BACKGROUND OF THE INVENTION
1. Field of the Invention
The invention relates to computer communications and, more specifically, a system for transmitting e-mail to wireless devices.
2. Description of the Related Art
There is an increasing demand for business people, professionals and ordinary consumers to have greater access to communications while on the move. Paging systems have become very popular for communications, enabling a user to carry a lightweight, low cost device that has good wide-area and in-building penetration. In the past, paging systems have suffered from the disadvantage of being one-way only, but recently several asymmetric two-way paging systems that enable a user to respond to incoming messages have been introduced. Asymmetric systems are particularly beneficial for sending out to the pager a volume of data that exceed the volume expected to be sent back. They are particularly suited to the sending back of short acknowledgments or tags identifying “canned” responses (such as “OK” or “I'm unable to reply right now”).
Simultaneously with the development of asymmetric two-way paging systems, symmetric two-way data systems, such as the ARDIS™ system, have been developed, enabling significant volumes of data to be sent in both directions over a nationwide public data system.
- SUMMARY OF THE INVENTION
With advent of 3rd generation (3G) wireless communication technology, more bandwidth has become available for wireless communications, and wireless telecommunication devices, such as cellular telephones, pagers, personal digital assistants (PDAs) have increasing wireless capabilities. The wireless devices are increasingly being used not only for voice communications but also data communications. Now it is common for users to send and receive electronic mails from their handsets. Now, users can request their electronic mail server to notify them about incoming electronic mail by sending a notification message to their mobile devices. A user is notified, through a notification message received by their mobile device about a new electronic mail, and the user can decide whether he wants to download the electronic mail for reading. The notification process is repeated for every incoming message even if the user is unable to read it for the time being. This continuing notification increases traffic volume on the wireless communication network and may increase costs for the user.
In one aspect, the invention is a method for a relay server to provide electronic mail notification to a mobile device, wherein the mobile device is in communication with the relay server via a wireless communication network. The mobile device communicates with the relay server according to a predefined protocol. The method includes receiving an electronic mail from the mail server and saving the received electronic mail on the relay server. If there is no undelivered electronic mail destined to the mobile device on the relay server, the relay server sends a new message notification to the mobile device and marks the received electronic mail as undelivered. The relay server also sets the time of a last new message notification to the current time. If there is at least one undelivered electronic mail destined to the mobile device at the relay server, the relay server calculates a lapse time between the time of last new message notification sent to the mobile device and the current time. If the lapse time is larger than a predefined period, the relay server sends a new message notification to the mobile device, marks the received electronic mail as undelivered, and sets the time of last new message notification to the current time.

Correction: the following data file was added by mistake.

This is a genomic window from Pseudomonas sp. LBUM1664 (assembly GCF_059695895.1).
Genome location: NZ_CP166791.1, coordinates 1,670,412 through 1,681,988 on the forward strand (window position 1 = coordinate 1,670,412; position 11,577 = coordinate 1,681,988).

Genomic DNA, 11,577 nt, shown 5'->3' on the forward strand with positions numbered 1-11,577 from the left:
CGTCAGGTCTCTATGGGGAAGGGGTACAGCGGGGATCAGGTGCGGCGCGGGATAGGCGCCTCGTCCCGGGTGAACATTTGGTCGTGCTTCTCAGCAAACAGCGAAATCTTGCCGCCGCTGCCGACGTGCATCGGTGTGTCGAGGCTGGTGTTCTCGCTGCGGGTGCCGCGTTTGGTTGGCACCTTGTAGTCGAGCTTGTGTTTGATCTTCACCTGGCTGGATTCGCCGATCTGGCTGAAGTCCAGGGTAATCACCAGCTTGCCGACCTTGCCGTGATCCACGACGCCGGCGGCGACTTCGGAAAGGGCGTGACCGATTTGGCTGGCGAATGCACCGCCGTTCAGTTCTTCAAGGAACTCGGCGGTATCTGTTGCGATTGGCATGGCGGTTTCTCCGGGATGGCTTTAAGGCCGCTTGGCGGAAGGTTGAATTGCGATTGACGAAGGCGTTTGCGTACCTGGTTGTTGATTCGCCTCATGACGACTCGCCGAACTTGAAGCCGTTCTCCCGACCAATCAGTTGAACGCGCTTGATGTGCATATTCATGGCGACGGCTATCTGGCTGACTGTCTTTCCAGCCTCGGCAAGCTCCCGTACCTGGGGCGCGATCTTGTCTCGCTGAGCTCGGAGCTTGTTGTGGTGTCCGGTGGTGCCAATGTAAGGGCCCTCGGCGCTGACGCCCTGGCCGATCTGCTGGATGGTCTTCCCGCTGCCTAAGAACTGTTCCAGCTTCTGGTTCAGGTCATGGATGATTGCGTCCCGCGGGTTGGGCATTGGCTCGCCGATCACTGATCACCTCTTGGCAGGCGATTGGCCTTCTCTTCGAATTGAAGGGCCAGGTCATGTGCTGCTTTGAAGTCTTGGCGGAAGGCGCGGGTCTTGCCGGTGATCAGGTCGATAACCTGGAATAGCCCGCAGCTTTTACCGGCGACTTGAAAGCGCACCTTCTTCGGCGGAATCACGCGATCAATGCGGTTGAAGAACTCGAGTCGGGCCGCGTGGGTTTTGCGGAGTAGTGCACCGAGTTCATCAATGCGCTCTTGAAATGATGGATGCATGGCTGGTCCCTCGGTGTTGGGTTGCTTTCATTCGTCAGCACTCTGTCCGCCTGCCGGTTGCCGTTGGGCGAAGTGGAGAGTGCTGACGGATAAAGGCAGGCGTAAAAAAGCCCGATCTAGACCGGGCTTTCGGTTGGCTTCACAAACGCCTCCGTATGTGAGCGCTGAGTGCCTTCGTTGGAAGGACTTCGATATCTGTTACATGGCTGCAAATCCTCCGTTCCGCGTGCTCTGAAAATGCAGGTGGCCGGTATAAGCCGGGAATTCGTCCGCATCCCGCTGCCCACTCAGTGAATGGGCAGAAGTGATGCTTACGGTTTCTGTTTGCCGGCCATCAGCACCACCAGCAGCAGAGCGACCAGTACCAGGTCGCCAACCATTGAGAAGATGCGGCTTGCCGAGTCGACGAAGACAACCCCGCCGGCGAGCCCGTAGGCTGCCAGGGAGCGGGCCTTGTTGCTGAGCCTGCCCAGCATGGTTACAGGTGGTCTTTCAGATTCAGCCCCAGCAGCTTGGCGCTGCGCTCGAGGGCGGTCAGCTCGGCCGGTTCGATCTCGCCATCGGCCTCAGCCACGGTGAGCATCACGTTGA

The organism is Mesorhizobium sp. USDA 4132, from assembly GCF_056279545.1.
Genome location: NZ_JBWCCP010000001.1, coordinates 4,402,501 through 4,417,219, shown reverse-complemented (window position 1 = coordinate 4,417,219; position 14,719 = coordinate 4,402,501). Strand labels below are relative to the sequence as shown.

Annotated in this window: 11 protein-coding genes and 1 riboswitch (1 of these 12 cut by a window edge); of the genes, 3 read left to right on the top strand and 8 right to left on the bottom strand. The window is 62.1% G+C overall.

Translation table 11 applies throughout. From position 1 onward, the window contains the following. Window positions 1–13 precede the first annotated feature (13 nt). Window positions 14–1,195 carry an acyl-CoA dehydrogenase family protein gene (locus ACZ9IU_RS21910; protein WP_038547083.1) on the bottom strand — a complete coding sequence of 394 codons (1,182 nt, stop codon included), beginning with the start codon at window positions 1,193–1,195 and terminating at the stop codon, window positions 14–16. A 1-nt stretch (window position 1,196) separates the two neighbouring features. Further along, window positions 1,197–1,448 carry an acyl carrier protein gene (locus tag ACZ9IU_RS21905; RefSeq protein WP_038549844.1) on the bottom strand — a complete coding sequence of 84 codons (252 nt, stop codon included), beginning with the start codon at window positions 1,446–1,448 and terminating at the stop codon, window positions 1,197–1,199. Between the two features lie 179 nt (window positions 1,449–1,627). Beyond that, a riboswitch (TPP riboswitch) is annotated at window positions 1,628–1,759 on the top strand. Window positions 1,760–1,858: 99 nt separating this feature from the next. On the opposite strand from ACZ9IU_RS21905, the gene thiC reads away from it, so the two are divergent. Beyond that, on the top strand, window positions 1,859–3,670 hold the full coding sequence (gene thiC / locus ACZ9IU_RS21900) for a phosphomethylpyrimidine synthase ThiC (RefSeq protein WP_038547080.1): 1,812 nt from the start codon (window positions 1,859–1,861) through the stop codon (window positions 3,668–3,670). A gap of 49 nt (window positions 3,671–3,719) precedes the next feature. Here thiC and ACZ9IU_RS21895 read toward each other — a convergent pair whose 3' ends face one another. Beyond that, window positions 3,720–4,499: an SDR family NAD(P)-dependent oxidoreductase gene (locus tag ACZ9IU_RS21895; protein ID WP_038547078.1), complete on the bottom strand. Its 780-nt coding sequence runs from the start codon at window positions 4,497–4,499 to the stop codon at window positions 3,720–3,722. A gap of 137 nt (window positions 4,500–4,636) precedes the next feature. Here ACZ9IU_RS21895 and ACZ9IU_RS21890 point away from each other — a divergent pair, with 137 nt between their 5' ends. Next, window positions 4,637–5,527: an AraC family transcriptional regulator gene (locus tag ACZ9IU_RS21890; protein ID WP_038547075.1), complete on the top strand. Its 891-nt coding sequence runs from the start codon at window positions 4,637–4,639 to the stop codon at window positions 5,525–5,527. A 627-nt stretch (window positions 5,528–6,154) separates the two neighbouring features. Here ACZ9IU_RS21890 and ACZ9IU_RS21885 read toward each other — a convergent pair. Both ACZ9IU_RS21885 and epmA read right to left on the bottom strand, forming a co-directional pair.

In another aspect, the invention is a method for a relay server to provide a list of electronic mails to a mobile device according to a request received from the mobile device. The mobile device communicates with the electronic mail server via a wireless communication network, and the mobile device also communicates with the electronic mail server according to a predefined protocol. The method includes the steps of receiving a request, which includes a specification for electronic mails, from the mobile device, compiling a list of electronic mails according to the specification, and transmitting the list to the mobile device.
- BRIEF DESCRIPTION OF THE DRAWINGS
In yet another aspect, the invention is a method for scheduling a meeting for a user using a mobile device, wherein the mobile device is in communication with a server via a wireless communication network. The server receives a meeting request message from the mobile device, the meeting request message containing a request for a meeting and being destined to at least one recipient, and forwards the meeting request message to the at least one recipient. The server receives a meeting reply message from the at least one recipient, and, if at least one recipient has accepted the meeting, then the server adds the meeting to a calendar file for the at least one recipient. Finally, the server forwards the meeting reply message to the mobile device.
FIG. 1 is a schematic diagram of an existing wireless communication network.